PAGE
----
Background: The objective of this study is to use the pain numeric rating scale (NRS) to evaluate associations between change in pain severity and changes in sleep, function, and mood assessed via patient-reported outcomes (PROs) in patients with posttraumatic pain.
Methods: This is a secondary analysis of a clinical trial evaluating pregabalin in patients with posttraumatic peripheral neuropathic pain (N = 254). Regression models were used to determine associations between changes in pain (0-10 NRS) as the predictor and scores on the following PRO measures as the outcome: Pain Interference Index; Hospital Anxiety and Depression Scale anxiety and depression subscales; Medical Outcomes Study-Sleep Scale 9-item Sleep Problems Index and Sleep Disturbance subscale; and Daily Sleep Interference Scale (0-10 NRS).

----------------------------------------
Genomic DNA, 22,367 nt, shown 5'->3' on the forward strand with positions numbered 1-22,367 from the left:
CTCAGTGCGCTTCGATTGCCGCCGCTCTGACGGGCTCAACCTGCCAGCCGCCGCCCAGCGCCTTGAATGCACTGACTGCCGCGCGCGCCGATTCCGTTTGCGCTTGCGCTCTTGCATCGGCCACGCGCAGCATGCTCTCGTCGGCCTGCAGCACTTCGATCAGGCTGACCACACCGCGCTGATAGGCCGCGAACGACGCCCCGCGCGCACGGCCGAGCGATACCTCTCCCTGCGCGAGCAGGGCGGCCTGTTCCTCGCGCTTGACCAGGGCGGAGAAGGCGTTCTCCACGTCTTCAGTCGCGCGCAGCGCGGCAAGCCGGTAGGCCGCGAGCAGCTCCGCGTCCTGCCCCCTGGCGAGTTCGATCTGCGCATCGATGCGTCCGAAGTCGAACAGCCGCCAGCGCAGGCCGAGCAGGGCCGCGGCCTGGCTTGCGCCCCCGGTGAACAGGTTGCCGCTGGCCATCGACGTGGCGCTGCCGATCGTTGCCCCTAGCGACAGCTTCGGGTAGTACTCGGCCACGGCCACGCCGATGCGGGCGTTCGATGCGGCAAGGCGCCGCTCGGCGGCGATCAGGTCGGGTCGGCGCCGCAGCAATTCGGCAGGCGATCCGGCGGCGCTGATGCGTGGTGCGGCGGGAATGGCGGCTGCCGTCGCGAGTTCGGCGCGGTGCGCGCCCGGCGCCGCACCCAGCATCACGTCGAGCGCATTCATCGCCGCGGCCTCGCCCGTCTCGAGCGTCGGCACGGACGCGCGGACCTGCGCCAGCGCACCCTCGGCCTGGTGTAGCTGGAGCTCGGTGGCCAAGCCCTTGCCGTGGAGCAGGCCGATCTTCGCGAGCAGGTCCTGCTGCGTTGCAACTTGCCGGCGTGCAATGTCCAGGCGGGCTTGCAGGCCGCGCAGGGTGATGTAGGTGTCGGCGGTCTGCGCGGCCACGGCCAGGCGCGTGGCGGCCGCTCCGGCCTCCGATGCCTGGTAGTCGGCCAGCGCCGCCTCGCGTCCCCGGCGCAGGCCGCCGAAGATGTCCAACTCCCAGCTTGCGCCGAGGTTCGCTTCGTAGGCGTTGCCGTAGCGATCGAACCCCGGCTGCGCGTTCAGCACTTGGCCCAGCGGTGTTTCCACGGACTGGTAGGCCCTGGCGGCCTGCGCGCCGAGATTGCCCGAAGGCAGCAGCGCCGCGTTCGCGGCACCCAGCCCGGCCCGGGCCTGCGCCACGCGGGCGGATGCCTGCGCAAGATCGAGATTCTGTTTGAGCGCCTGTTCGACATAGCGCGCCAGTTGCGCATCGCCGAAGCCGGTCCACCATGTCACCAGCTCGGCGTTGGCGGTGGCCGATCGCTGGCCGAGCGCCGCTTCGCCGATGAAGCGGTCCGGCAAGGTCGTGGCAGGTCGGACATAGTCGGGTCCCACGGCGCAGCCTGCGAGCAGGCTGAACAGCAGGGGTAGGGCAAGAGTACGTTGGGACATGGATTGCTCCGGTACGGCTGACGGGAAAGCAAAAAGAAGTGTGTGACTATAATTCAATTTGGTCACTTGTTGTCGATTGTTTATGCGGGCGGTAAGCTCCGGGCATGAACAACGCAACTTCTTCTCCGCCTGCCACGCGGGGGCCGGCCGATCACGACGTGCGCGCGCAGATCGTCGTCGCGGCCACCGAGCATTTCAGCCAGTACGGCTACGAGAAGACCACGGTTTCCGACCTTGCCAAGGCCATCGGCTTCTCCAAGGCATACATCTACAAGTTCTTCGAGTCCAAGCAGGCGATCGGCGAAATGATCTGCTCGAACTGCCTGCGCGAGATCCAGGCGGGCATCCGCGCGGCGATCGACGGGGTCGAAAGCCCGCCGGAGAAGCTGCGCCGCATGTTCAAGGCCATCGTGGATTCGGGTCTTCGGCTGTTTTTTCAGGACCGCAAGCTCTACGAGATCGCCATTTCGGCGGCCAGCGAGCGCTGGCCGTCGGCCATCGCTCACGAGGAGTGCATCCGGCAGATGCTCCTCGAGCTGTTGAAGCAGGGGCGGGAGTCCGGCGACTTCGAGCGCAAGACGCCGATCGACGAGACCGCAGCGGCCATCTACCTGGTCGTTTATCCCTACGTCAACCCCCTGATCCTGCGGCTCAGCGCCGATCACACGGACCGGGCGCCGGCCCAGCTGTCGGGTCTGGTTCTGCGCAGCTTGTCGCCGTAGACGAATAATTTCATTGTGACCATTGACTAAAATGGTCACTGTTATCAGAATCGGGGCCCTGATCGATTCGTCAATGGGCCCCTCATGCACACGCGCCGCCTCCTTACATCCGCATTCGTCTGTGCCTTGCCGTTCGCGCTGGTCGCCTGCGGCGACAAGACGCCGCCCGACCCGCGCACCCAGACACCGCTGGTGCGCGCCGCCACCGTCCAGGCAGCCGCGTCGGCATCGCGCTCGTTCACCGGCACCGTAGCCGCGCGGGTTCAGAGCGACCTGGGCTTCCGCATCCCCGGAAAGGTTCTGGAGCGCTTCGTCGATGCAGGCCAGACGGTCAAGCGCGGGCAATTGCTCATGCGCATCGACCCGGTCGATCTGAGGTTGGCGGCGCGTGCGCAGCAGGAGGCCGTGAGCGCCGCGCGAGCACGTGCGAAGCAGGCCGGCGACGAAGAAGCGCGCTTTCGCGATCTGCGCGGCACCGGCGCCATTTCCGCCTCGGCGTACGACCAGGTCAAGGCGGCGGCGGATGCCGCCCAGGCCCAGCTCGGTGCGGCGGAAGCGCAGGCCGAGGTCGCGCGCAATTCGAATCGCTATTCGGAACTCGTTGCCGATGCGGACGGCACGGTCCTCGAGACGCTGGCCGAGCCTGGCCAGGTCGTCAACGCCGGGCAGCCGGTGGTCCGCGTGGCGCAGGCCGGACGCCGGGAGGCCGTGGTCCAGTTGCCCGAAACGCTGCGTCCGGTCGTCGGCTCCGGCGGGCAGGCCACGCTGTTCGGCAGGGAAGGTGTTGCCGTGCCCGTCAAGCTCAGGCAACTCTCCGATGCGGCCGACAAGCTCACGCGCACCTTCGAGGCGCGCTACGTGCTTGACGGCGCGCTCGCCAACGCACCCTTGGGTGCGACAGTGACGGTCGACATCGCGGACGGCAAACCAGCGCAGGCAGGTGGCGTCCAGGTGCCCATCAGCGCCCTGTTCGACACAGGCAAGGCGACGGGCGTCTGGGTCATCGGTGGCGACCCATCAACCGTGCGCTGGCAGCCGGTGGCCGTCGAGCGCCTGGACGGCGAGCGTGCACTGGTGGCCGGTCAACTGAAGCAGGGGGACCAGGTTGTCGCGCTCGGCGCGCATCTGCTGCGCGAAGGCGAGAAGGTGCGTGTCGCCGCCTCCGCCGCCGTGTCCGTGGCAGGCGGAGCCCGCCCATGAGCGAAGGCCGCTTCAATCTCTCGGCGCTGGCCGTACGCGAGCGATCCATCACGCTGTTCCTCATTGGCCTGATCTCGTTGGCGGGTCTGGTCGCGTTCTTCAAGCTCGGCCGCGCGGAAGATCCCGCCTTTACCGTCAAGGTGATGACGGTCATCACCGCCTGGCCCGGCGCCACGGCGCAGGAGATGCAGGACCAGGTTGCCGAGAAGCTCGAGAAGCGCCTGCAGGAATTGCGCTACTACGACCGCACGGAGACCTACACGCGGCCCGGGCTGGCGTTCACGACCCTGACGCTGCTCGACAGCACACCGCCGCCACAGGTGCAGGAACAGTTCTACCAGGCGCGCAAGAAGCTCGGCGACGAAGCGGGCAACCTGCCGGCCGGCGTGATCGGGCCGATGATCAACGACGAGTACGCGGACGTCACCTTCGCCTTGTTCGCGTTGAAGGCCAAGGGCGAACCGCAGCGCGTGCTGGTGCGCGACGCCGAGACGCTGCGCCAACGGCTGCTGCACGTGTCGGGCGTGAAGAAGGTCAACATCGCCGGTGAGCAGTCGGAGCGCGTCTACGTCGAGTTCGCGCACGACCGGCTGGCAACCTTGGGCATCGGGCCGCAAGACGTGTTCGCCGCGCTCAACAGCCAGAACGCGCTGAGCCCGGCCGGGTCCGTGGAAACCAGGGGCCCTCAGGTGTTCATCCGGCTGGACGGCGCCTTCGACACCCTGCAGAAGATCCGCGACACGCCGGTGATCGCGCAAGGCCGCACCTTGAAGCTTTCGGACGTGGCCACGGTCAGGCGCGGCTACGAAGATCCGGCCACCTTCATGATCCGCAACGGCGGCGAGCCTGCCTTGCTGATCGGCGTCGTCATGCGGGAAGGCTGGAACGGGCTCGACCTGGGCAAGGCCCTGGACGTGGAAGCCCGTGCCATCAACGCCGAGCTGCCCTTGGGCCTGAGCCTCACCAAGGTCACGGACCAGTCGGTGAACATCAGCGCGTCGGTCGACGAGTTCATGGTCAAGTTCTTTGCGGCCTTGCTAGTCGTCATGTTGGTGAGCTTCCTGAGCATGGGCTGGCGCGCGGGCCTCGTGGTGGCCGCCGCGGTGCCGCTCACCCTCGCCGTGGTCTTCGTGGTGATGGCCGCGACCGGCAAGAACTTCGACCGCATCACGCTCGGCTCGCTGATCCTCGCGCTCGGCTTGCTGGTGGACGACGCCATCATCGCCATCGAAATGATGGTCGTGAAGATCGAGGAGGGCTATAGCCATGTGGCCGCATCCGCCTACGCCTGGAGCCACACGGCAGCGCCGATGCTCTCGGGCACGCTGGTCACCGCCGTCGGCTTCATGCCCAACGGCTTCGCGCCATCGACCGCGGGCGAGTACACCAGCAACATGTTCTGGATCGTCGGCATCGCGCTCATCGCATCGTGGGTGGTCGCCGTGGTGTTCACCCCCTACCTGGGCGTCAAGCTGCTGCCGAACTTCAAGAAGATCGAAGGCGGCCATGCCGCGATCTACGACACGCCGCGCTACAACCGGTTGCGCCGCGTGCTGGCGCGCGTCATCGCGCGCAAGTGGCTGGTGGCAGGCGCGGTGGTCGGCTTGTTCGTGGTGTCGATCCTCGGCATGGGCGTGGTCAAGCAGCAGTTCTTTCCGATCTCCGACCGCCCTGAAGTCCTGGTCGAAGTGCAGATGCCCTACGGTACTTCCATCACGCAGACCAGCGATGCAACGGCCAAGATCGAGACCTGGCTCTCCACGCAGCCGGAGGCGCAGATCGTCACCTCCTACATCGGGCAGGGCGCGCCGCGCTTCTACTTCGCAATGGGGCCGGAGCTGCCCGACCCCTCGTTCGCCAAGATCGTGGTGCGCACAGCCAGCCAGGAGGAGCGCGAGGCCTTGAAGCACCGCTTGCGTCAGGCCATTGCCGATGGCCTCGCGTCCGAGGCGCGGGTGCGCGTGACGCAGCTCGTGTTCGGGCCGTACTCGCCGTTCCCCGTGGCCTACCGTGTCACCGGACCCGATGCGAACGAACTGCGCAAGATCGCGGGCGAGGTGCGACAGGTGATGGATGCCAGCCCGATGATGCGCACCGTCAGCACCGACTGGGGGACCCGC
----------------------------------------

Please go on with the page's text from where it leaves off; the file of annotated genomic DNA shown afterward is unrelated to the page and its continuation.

Results: Change in pain severity showed clear, direct relationships with changes in function, anxiety, depression, and sleep PROs, all of which were statistically significant (P <.001). Results from subgroup analyses (≥30% or ≥50% pain responders, pregabalin or placebo treatment, age ≤ 51 years or > 51 years) tended to be consistent with results from the overall sample.
Conclusions: Overall, a direct relationship exists between pain and various aspects of patient's well-being and functioning, which can provide a quantitative assessment of how improvements in pain may be expected to relate to other patient outcomes. (http://ClinicalTrials.gov Identifier number NCT00292188; EudraCT #2005-003048-78).